Tuesday, July 8, 2014

Attacking East Berlin: Benchwork Rework

I took advantage of the 4th of July holiday to attack East Berlin.  Well, not exactly - I mean I decided to add some additional benchwork to support the trackage I expect I'll need to be there.

I haven't really said too much about the Berlin Branch so far, but it began life in 1848 as the Middletown Branch of the Hartford & New Haven Railroad and ran from Berlin through East Berlin down to - you guessed it - Middletown.  Apparently, the Hartford & New Haven (built 1836-1844) was originally planned to go through Middletown.  When the builders chose an easier route through Berlin, Middletownites (Middletownies?) protested.  The branchline was the result.  It predated the Valley Line & Air Line by over twenty years, and originally went all the way down to a wharf by the river.  By 1947, the line had been cut between Berlin & East Berlin (c.1940) and on alternate days the Valley Local served the chemical/paint plant there and the brickyards along the way.

Naturally, I too have a (rough) representation of the Berlin Branch on my layout.  See the trackplan to orient yourself - you'll barely make out where the line comes off the north end of Middletown yard (top of the plan) and heads to East Berlin (upper right corner of the plan).  Since all I can manage are a couple of sidings - and there's a bridge over the Mattabessett River to cross before getting there - this area hasn't been a high priority.  In fact, I installed the fascia in this area before even putting down any track.

Since I want to keep my track layout options as open as possible, I decided I needed to lay more plywood subroadbed.  Only problem was - there was no support for it.  And there was already fascia in front of it. Follow along as I show how to attack this sort of problem - and you'll see another reason I really like the flexibility of L-girder benchwork.

First step was to unscrew the fascia from the corner of the wall and one intermediate support, then bend it back and secure it out of the way. You can see that I already had one L-girder running to the corner of the wall.  This proved fortuitous.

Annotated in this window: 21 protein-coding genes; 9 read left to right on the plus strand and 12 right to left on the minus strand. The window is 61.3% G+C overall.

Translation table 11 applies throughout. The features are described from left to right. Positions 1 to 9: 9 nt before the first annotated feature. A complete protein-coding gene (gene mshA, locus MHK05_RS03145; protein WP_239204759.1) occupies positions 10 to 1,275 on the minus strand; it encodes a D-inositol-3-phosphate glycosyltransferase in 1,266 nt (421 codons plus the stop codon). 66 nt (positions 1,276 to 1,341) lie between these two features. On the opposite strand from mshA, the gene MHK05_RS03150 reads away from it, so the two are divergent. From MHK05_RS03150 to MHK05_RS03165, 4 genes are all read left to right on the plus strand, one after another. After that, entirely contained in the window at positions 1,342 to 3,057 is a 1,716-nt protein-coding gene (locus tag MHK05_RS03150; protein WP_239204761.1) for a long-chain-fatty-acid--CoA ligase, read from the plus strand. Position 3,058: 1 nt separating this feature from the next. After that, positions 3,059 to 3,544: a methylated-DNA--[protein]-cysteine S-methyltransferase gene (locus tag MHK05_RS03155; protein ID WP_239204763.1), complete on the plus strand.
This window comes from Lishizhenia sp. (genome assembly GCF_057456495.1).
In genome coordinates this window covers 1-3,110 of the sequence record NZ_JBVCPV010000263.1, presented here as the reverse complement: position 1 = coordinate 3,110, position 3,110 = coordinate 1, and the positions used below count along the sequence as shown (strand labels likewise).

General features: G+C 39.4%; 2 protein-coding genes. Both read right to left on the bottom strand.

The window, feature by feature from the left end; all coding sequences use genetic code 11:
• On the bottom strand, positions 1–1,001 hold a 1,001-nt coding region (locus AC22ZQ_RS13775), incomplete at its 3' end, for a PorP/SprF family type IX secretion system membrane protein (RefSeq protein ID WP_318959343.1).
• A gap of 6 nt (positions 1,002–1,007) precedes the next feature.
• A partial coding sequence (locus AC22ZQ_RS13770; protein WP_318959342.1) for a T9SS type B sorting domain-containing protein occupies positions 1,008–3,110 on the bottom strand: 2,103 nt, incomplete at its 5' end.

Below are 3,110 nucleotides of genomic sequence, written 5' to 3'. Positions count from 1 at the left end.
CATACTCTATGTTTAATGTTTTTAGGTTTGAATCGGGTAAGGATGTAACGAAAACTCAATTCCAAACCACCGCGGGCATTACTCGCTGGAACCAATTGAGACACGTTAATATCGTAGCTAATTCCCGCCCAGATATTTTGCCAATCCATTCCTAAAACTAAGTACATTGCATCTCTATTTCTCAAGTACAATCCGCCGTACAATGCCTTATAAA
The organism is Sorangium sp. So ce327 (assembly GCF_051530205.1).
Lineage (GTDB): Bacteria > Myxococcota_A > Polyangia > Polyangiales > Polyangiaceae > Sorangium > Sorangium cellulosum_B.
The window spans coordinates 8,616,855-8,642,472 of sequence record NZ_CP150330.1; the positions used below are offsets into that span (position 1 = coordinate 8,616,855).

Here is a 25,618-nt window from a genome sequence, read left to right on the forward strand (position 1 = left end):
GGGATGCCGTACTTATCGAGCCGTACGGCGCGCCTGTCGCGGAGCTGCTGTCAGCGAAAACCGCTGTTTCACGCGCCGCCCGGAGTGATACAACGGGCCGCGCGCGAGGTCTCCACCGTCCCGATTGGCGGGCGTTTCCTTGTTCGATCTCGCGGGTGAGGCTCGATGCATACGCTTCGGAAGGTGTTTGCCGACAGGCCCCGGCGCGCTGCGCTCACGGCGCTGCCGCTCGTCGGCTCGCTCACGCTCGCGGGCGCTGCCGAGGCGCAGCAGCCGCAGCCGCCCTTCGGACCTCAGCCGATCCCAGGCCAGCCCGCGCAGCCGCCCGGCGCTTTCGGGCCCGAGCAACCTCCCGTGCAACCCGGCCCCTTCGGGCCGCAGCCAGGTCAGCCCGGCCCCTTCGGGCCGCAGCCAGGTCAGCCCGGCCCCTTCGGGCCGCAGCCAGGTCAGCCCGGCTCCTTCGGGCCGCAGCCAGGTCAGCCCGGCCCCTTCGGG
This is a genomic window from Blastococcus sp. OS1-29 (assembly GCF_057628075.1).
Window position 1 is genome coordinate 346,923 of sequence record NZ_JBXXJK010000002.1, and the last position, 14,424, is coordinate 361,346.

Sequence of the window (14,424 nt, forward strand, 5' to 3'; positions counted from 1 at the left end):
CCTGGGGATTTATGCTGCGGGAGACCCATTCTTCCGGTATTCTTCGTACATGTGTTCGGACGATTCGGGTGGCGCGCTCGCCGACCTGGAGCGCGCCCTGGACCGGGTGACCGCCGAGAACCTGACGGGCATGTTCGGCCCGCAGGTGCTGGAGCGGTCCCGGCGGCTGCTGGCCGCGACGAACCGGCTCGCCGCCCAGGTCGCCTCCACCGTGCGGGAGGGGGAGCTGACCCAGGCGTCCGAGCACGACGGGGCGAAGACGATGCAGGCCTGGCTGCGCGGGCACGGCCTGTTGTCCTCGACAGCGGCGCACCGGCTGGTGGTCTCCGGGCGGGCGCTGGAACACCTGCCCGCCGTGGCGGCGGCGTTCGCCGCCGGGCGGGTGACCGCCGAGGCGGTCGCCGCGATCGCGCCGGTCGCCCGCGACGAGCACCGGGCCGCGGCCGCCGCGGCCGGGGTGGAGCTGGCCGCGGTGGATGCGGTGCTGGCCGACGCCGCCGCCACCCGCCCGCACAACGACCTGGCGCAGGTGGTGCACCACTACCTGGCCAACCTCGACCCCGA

Next, I needed to add a new/additional joist to support the riser - screwed into an existing joist at the back and through the L-girder in the front.

The new joist actually serves two purposes: 1) to support the riser (to be installed later) and 2) to provide backing for the fascia so it doesn't "give" when pushed (and thus ruin any scenery attached to it).  Clamp and level vertically, then screw it in.

Next we add the riser.  I actually decided it'd be better in this case (i.e. more centered under the new subroadbed) to attach it to the L-girder rather than the joist.  To get the proper length, I temporarily clamped the new plywood/subroadbed to the adjoining subroadbed and clamped the riser in place.

Then it was just a matter of clamping a cleat to the riser - again, making sure everything is level both horizontally and vertically.

I made a splice out of scrap plywood and screwed it into the existing subroadbed and the new subroadbed, clamping it to hold everything together while I drilled & screwed.

Finished product - underside

Fascia screwed back in place at the corner and also at the new support.

Now my track has more area to play with....

. . . which is good since - with only two sidings, they're gonna have to be quite long in order to serve the industries I want.
While nothing here is particularly innovative or even all that complicated, I hope that you see how easy it is to change things if you have to.  The prototype railroads changed things all the time as their needs evolved and we can do the same thing. So don't let the prospect of getting something "wrong" deter you from ever getting started - or trying something new.

To paraphrase a famous general (considering I attacked East Berlin, it's fitting he was German) - no layout plan survives construction of the layout.  Yes, by all means plan - but don't expect you won't have to make adaptations along the way.  As I'm discovering more and more, realizing - and being (relatively) comfortable - with this reality is one of the keys to actually making progress.


  1. Good to hear that East Berlin doesn't have to call out the militia to repel your attack. And how many MRR blogs get to quote Moltke?

  2. I thought you might enjoy that Pieter!